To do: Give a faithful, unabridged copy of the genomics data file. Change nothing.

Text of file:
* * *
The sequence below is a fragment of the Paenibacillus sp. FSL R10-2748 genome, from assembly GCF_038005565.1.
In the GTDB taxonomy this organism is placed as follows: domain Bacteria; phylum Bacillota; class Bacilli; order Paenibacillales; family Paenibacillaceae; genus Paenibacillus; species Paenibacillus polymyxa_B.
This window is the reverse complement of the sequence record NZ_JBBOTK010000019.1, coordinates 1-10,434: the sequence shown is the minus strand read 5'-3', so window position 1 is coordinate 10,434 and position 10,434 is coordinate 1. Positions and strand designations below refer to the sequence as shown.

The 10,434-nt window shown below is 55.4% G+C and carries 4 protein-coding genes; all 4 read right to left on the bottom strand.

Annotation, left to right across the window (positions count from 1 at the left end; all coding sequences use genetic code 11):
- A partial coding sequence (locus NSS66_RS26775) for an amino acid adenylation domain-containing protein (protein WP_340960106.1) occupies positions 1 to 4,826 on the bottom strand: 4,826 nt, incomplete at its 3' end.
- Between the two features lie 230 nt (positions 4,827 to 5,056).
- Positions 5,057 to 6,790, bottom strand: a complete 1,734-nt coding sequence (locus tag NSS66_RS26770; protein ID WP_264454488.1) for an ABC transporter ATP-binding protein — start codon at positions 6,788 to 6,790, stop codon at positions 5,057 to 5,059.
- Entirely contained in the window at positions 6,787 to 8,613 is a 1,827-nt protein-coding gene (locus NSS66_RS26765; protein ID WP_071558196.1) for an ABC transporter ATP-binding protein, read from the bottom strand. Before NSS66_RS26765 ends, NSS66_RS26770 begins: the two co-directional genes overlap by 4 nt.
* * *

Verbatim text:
The sequence below is a fragment of the Paenibacillus sp. FSL R10-2748 genome, from assembly GCF_038005565.1.
In the GTDB taxonomy this organism is placed as follows: domain Bacteria; phylum Bacillota; class Bacilli; order Paenibacillales; family Paenibacillaceae; genus Paenibacillus; species Paenibacillus polymyxa_B.
This window is the reverse complement of the sequence record NZ_JBBOTK010000019.1, coordinates 1-10,434: the sequence shown is the minus strand read 5'-3', so window position 1 is coordinate 10,434 and position 10,434 is coordinate 1. Positions and strand designations below refer to the sequence as shown.

The 10,434-nt window shown below is 55.4% G+C and carries 4 protein-coding genes; all 4 read right to left on the bottom strand.

Annotation, left to right across the window (positions count from 1 at the left end; all coding sequences use genetic code 11):
- A partial coding sequence (locus NSS66_RS26775) for an amino acid adenylation domain-containing protein (protein WP_340960106.1) occupies positions 1 to 4,826 on the bottom strand: 4,826 nt, incomplete at its 3' end.
- Between the two features lie 230 nt (positions 4,827 to 5,056).
- Positions 5,057 to 6,790, bottom strand: a complete 1,734-nt coding sequence (locus tag NSS66_RS26770; protein ID WP_264454488.1) for an ABC transporter ATP-binding protein — start codon at positions 6,788 to 6,790, stop codon at positions 5,057 to 5,059.
- Entirely contained in the window at positions 6,787 to 8,613 is a 1,827-nt protein-coding gene (locus NSS66_RS26765; protein ID WP_071558196.1) for an ABC transporter ATP-binding protein, read from the bottom strand. Before NSS66_RS26765 ends, NSS66_RS26770 begins: the two co-directional genes overlap by 4 nt.